Like reference numerals apply to similar parts throughout the several views, and the numeral 2 applies to the body member of the holder, said body member being shown about twice normal size, and being of elongated 3,292,400 Patented Dec. 20, 1966 ice form with a rectangular cross-sectional contour. It is preferably formed of a rigid plastic, though other suitable materials could be used. Each end surface 4 thereof forms a planar abutment for a purpose which will presently appear, and is sufficiently small in area to engage the face of a pin tumbler lock such as is commonly used in automobile ignitions, as well as for many other purposes, without interference from the dashboard or other elements disposed nearby. A hole 6 is formed longitudinally through the body member so as to open through the end abutment surfaces 4 thereof, and is of flat, rectangular cross-sectional shape, whereby to receive a key blank 8 of similar cross-sectional shape slidably therein as shown. Each end of said blank has longitudinal grooves 10 and transverse notches 12 formed therein, whereby to form a common pin tumbler key. Each end of the blank thus constitutes a separate key, said keys being designated respectively by the numerals 14 and 16. The total length of the key blank is somewhat less than the length of body member 2, so that both of keys 14 and 16 may be disposed entirely within said body member. Midway between the ends of the key blank, a hole 18 is formed therethrough, the axis of said hole being transverse to the body member and to the major cross-sectional axis of the key blank.

VA slotv 20 is formed through the body member transversely to the major cross-sectional axis of the key blank, opening through the sides of the body member and extending frorn a point adjacent one end to a point adjacent the opposite end of said body member. Said slot intersects the hole 6 in which key blank 8 is mounted. An operating pin 22 extends through slot 20 transversely of the lbody member, passing through hole 18 of the key blank, and has a knob 24 threaded removably on each end thereof, externally Iof the body member. Thus, by grasping knobs 24 and moving them selectively toward either end of the body member, either key 14 or key 16 may be extended longitudinally from the body member. Key 14 is shown so extended in FIGS. 1 and 2.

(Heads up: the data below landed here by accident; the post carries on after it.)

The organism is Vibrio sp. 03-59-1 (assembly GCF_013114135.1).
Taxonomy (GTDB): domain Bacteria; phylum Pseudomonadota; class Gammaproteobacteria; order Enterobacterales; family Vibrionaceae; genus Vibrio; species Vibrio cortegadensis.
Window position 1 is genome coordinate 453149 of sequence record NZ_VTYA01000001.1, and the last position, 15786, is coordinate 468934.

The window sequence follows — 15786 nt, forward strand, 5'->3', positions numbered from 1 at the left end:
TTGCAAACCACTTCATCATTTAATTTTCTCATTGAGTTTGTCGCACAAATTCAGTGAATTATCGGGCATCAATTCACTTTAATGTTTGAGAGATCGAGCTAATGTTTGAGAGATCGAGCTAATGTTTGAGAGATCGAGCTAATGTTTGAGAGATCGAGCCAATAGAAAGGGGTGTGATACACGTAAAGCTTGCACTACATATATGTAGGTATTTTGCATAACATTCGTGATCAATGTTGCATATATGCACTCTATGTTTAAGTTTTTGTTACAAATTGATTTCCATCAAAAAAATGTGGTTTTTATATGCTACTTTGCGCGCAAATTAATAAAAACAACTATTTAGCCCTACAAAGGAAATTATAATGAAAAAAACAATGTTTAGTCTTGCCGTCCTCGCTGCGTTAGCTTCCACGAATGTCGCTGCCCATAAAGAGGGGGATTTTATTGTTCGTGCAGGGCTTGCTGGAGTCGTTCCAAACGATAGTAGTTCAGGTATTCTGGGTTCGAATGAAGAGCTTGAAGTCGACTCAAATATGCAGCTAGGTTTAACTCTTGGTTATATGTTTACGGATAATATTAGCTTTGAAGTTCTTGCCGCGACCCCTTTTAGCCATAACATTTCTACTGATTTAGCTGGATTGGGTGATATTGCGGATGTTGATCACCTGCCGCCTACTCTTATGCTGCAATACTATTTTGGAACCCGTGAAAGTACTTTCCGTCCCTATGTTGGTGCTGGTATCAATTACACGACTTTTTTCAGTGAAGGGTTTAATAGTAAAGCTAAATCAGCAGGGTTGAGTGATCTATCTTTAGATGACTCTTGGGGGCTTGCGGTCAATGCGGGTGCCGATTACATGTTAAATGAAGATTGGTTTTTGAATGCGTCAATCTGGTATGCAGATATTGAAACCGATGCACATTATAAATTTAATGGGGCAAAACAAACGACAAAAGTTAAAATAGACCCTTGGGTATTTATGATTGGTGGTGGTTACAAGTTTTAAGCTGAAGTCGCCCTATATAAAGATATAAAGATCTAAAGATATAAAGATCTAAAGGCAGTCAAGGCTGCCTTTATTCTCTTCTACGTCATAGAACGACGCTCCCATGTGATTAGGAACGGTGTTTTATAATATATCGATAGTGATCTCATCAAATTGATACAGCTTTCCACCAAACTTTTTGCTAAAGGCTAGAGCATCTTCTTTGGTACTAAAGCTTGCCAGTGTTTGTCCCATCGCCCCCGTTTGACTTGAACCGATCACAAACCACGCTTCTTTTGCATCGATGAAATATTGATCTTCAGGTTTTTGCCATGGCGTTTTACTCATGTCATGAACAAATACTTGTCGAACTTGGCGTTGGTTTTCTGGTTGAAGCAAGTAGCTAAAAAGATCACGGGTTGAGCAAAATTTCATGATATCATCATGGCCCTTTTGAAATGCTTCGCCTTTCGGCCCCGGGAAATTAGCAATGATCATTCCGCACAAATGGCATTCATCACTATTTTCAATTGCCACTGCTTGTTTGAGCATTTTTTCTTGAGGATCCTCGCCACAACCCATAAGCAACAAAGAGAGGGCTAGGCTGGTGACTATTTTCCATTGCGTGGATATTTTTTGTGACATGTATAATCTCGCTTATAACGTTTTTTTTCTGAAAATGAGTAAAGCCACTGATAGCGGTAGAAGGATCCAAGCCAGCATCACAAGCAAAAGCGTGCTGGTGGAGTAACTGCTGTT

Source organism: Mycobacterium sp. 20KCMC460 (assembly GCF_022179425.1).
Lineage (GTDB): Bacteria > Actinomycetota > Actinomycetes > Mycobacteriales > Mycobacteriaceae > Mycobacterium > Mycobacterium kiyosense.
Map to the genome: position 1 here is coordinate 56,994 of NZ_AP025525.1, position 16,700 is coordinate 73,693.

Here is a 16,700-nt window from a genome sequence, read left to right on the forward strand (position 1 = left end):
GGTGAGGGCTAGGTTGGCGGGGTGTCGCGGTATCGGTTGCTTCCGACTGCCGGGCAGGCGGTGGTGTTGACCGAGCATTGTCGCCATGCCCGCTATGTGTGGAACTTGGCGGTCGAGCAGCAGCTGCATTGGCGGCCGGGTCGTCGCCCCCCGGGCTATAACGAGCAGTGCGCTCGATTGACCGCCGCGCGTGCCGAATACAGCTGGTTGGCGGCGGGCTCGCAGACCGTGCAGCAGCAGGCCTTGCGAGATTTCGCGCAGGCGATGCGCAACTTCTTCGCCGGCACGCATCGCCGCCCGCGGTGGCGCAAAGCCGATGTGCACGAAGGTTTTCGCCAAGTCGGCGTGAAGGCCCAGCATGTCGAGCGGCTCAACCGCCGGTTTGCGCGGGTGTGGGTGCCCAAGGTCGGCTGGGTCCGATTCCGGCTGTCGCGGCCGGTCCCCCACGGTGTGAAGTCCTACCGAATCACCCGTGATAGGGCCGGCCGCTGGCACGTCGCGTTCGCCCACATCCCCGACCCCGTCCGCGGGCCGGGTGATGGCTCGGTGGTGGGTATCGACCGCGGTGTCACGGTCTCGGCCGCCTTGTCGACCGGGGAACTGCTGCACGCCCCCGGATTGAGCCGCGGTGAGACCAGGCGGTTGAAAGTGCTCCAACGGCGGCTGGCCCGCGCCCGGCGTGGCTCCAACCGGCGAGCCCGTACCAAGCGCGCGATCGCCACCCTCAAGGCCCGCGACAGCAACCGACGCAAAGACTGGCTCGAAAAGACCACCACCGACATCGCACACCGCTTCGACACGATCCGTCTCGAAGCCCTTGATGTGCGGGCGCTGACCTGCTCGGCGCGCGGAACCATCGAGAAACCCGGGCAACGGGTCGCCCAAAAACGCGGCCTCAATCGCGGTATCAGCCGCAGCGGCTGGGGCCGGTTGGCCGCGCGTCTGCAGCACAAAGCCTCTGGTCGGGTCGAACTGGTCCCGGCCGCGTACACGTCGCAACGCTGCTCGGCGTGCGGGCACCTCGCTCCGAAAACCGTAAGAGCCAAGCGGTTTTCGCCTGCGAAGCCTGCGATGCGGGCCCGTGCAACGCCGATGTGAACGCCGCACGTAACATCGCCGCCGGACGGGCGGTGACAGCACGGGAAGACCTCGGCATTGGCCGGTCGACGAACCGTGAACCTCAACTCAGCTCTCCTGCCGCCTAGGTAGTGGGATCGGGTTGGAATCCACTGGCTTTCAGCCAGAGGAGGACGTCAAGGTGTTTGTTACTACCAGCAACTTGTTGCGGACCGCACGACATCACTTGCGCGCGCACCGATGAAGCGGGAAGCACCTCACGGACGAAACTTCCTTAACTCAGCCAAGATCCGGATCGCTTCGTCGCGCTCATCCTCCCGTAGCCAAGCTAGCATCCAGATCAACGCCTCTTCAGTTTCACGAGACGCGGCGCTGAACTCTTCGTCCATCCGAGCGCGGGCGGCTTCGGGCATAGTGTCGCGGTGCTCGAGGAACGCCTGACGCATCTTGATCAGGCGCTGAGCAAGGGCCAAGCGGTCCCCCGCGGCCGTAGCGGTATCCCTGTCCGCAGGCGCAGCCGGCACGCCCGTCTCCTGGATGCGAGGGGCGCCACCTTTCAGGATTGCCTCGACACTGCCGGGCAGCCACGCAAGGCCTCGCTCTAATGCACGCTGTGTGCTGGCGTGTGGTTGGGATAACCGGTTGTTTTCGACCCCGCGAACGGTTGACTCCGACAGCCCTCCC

At either side of key blank 8, a longitudinal cylindrical recess 26 is formed in body member 2, in parallel relation to key blank hole 6, said recesses lying in the plane of, and being intersected by slot 2i). Said recesses extend substantially the full length of the body member, but are closed at their ends. Also, each of said recesses is divided at its midpoint by a stop'consisting of a partition wall 28 of slightly greater thickness than the diameter of operating pin 22. Each of recesses 26 has a pair of helical compression springs 30 and 32 disposed coaxially therein, each spring normally bearing at one end against stop 28 adjacent pin 22, and at its opposite end against a closed end of the recess 26 in which it is disposed. Springs 3G are disposed at opposite sides of key portion 16 of blank 8, and springs 32 are disposed at opposite sides of key portion 14 of blank S.

In operation, it will be seen that springs 36 and 32 normally retain operating pin 22 in alignment with partition wall 28, whereby to retain keys 14 and 16 retracted entirely within ibody member 2. When it is desired to use either key, for example key 14, knobs 24 are grasped and moved toward the right end of the body member, as viewed in the drawing, whereby to project key 14 from the body member, as in FIGS. l and 2. Simultaneously, pin 22 engages and compresses springs 32. Key 14 is then inserted in the ignition lock and turned to energize the automobile ignition system. The body member is then released, whereupon springs 32 urge the end abutment surface 4 of the body member 2 against the face of the lock with considera-ble force. However, this does not pull the key out of the lock at this time, since the key, having been turned, is secured against removal by the engagement of the tumbler bolts of the lock, not

shown, in the notches 12 of the key, as is well understood in the art. Whenever the key is then returned to its off position to shut oi the automobile engine, the key is released to -be withdrawn from the lock, and is immediately and automatically withdrawn from the lock, and into the body member, by springs 32. If key 16 is being used, the action is of course identical except that springs 30 then come into play. Since the motorist grasps the key to turn it to its off position, the resultant automatic withdrawal of the key from the lock, as just described, leaves the key and holder free in his hand, and -he is thereby forcibly reminded that he should take it with him when he leaves the vehicle.